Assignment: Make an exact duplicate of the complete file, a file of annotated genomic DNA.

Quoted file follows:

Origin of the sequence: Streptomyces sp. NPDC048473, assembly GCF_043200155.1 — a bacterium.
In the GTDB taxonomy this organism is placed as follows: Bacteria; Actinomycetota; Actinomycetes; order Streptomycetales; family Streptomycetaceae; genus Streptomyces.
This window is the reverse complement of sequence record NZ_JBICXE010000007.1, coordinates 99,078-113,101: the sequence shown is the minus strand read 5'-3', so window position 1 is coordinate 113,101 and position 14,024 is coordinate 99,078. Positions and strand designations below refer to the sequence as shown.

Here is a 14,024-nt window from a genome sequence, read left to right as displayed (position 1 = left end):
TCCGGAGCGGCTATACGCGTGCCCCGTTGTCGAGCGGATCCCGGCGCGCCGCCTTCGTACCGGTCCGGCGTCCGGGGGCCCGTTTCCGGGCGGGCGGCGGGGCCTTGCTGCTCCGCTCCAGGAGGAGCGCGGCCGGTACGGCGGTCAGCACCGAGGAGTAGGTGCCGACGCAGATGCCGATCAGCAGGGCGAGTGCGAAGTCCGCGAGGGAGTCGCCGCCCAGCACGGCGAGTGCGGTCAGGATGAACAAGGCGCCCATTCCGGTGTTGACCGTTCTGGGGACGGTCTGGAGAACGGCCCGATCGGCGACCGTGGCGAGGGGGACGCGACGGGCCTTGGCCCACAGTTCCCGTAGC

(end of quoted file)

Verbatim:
Origin of the sequence: Streptomyces sp. NPDC048473, assembly GCF_043200155.1 — a bacterium.
In the GTDB taxonomy this organism is placed as follows: Bacteria; Actinomycetota; Actinomycetes; order Streptomycetales; family Streptomycetaceae; genus Streptomyces.
This window is the reverse complement of sequence record NZ_JBICXE010000007.1, coordinates 99,078-113,101: the sequence shown is the minus strand read 5'-3', so window position 1 is coordinate 113,101 and position 14,024 is coordinate 99,078. Positions and strand designations below refer to the sequence as shown.

Here is a 14,024-nt window from a genome sequence, read left to right as displayed (position 1 = left end):
TCCGGAGCGGCTATACGCGTGCCCCGTTGTCGAGCGGATCCCGGCGCGCCGCCTTCGTACCGGTCCGGCGTCCGGGGGCCCGTTTCCGGGCGGGCGGCGGGGCCTTGCTGCTCCGCTCCAGGAGGAGCGCGGCCGGTACGGCGGTCAGCACCGAGGAGTAGGTGCCGACGCAGATGCCGATCAGCAGGGCGAGTGCGAAGTCCGCGAGGGAGTCGCCGCCCAGCACGGCGAGTGCGGTCAGGATGAACAAGGCGCCCATTCCGGTGTTGACCGTTCTGGGGACGGTCTGGAGAACGGCCCGATCGGCGACCGTGGCGAGGGGGACGCGACGGGCCTTGGCCCACAGTTCCCGTAGC